Here I will cover some of the more basic tips I’ve come across or discovered that improve the efficiency of making chaffles, as well as the resulting end product.
Cooking Time – The Heat-Up Cycle
This subject has an enormous variety of units of measurement, or how to time your chaffle. Some recipes will tell you to cook your chaffle for a fixed amount of time, until the light on the iron goes off, or until steam stops coming out. All of these options are going to cause different results based on the model of waffle iron and how much batter is used. However, most waffle irons have something in common: they operate on a fixed thermostat that turns the heating elements on and off at certain temperatures.
This thermostat often makes an audible click when it cycles, so even if your waffle iron has no indicator light (or the light doesn’t work), you can still keep track of when the heating elements turn on and off by the loud click that it makes. So this means sources that say the waffle iron light indicates it is finished cooking are not quite accurate, the light simply means the waffle iron is heating up. In my experience, very few chaffle or waffle recipes will produce a finished product after a single heating cycle.
This brings us to “The Heat-Up Cycle.” This is my preferred method of timing the waffle iron, because this will give you the most accurate results. One half of a heat-up cycle is the time it takes for the light to either go on or off. Recipes that tell you the waffle/chaffle is finished after the light goes off are basically telling you to only allow for 0.5 heat-up cycles, since pouring cold batter onto the preheated plate will immediately turn on the heating elements. Bearing this in mind, virtually all heat-up cycles are going to start with the heating elements (and light) on. This means 1 heat-up cycle is the time it takes for the light to go from on, to off, to on again (bringing us back to the start of the next cycle).
The reason this is my preferred method of timing is because it is entirely based on the amount of heat that is being transferred to the batter. You will notice that on some batters, the light turns on and off quickly, and on others, it seems to take forever, so this is not just a function of the waffle iron, but on the density and composition of the batter being heated. For softer chaffle recipes, I tend to use 1.5-2.5 heating cycles, and for crispier recipes I’ll often use 3+ heating cycles. The ingredients used will also determine a limit to the number of heating cycles. Allulose, for example, will not tolerate a long time in the waffle iron as it browns much faster than standard sugar.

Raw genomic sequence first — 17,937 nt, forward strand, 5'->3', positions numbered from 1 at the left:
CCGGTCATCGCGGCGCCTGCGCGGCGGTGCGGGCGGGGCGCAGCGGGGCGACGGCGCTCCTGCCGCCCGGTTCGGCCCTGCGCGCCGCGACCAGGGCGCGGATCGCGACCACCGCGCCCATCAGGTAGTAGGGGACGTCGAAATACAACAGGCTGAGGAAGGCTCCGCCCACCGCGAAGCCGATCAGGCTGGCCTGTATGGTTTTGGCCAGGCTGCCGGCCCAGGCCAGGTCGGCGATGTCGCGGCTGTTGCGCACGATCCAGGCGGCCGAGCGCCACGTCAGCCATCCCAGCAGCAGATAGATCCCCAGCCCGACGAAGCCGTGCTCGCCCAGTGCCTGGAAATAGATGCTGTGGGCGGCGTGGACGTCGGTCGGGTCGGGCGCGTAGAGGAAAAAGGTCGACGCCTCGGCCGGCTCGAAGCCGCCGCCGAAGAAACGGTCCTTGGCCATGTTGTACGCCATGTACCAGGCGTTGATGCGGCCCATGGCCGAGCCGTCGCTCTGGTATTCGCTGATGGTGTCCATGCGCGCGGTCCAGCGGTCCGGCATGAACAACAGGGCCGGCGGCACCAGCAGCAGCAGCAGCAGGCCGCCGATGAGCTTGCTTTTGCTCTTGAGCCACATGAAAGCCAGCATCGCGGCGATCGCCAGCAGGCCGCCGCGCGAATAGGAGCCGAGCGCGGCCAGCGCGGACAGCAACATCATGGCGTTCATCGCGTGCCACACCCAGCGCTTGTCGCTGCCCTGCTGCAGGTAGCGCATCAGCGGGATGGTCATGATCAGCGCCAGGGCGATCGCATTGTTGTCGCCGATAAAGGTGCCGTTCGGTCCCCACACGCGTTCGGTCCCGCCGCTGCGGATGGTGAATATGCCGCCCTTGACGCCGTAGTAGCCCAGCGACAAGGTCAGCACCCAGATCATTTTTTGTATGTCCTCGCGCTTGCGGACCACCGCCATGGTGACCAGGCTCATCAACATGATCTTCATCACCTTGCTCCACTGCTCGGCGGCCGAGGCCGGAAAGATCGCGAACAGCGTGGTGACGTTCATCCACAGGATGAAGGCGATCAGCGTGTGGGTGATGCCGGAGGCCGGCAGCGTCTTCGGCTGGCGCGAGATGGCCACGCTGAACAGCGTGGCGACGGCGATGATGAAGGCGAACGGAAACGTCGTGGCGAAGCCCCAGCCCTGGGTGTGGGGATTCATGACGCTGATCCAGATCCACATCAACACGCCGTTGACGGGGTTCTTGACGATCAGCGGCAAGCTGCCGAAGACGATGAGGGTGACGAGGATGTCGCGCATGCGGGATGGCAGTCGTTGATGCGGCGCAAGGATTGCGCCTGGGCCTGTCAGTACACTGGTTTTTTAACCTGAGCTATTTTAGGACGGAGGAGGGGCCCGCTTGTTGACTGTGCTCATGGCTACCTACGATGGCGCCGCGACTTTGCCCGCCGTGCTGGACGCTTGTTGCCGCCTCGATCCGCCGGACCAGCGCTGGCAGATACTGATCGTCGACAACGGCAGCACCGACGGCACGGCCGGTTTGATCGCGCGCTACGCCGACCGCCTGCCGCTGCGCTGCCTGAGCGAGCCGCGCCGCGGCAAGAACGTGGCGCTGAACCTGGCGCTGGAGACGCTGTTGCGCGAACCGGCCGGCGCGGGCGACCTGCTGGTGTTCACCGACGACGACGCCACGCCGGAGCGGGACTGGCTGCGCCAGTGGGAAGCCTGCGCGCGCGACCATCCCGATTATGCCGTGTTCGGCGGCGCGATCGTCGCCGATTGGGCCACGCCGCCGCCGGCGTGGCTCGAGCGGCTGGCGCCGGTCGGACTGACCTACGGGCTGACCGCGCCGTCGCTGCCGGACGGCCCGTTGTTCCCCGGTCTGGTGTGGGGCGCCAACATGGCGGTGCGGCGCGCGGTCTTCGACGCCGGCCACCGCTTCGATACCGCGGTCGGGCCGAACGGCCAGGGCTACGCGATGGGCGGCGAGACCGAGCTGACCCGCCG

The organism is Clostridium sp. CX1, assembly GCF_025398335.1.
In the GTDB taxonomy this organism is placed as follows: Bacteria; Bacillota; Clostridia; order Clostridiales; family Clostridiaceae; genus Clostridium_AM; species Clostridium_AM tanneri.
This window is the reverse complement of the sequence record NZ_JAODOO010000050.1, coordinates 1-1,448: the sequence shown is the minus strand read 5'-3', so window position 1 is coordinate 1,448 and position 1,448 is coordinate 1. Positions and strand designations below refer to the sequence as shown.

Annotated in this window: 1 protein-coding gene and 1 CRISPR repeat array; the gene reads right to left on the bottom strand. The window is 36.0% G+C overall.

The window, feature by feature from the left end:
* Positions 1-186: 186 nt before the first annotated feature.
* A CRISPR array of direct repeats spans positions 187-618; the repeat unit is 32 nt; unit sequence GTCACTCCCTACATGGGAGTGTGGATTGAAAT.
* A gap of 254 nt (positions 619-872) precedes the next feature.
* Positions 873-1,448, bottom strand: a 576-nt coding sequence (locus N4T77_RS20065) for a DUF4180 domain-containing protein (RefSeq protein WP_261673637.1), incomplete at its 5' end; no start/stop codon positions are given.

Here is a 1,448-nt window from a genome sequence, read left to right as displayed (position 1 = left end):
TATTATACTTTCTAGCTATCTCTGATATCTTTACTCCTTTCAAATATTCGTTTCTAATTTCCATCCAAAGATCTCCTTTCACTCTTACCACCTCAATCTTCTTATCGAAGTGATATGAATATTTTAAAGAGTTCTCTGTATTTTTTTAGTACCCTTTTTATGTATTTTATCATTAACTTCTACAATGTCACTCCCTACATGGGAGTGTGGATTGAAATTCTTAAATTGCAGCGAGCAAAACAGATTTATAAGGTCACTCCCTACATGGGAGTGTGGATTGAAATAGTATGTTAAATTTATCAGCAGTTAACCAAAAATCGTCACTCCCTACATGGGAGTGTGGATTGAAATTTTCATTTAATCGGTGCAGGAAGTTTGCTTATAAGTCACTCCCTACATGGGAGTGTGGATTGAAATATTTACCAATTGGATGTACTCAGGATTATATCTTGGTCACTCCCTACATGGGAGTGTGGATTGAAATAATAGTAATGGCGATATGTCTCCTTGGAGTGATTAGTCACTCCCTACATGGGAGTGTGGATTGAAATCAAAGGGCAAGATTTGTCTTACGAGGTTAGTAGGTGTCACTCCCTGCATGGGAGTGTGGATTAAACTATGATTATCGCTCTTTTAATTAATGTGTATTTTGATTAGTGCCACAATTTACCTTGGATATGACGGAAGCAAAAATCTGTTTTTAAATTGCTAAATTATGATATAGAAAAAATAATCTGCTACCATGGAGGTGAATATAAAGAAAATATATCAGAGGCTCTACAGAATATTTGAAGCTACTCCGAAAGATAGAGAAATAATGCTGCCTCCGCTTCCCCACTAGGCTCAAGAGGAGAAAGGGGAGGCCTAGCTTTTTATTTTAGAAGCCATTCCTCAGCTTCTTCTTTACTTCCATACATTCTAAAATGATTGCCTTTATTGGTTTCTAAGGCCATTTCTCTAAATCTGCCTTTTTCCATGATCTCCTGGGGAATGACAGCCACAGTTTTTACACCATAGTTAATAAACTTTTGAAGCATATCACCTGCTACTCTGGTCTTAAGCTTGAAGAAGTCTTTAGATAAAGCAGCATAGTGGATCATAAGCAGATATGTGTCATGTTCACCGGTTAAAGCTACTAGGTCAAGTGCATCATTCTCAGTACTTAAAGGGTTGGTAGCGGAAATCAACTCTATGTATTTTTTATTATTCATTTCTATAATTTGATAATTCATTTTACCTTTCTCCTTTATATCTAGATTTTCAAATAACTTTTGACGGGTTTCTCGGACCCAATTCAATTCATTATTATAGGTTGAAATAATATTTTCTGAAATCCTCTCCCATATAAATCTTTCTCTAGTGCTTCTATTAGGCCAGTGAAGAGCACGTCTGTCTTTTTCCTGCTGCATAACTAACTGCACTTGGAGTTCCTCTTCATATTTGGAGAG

Another thing to keep in mind is some waffle irons reverse the lighting, so the light may turn on when reaching temperature instead of off. It may take some experimentation with your own waffle iron, but using the heat-up cycle will work on any model, different waffle iron models may just require adding or subtracting half of a cycle.
After Cooking – The Cooling Rack
It may be tempting to throw your finished chaffle straight onto a plate and throw a burger on it, but if it sits for any length of time, you will end up with a soggy chaffle. An easy solution is to use a wire rack to allow the remaining steam to escape the bottom of the chaffle as it cools down. This holds especially true if you’re planning to store chaffles to enjoy later.
When I make buns for a burger or sandwich, I make the chaffles first, then have them on the cooling rack before I’ve even started heating up a pan or turned on the grill. This ensures enough time for the chaffle to come down to nearly room temperature and expel most of its steam, firming up the texture and preventing a soggy bun.
If you’re planning to store chaffles in the refrigerator, it is very important to make sure they are completely cooled to room temperature beforehand, because even then they will still leave a small amount of moisture underneath when cooled further in the refrigerator.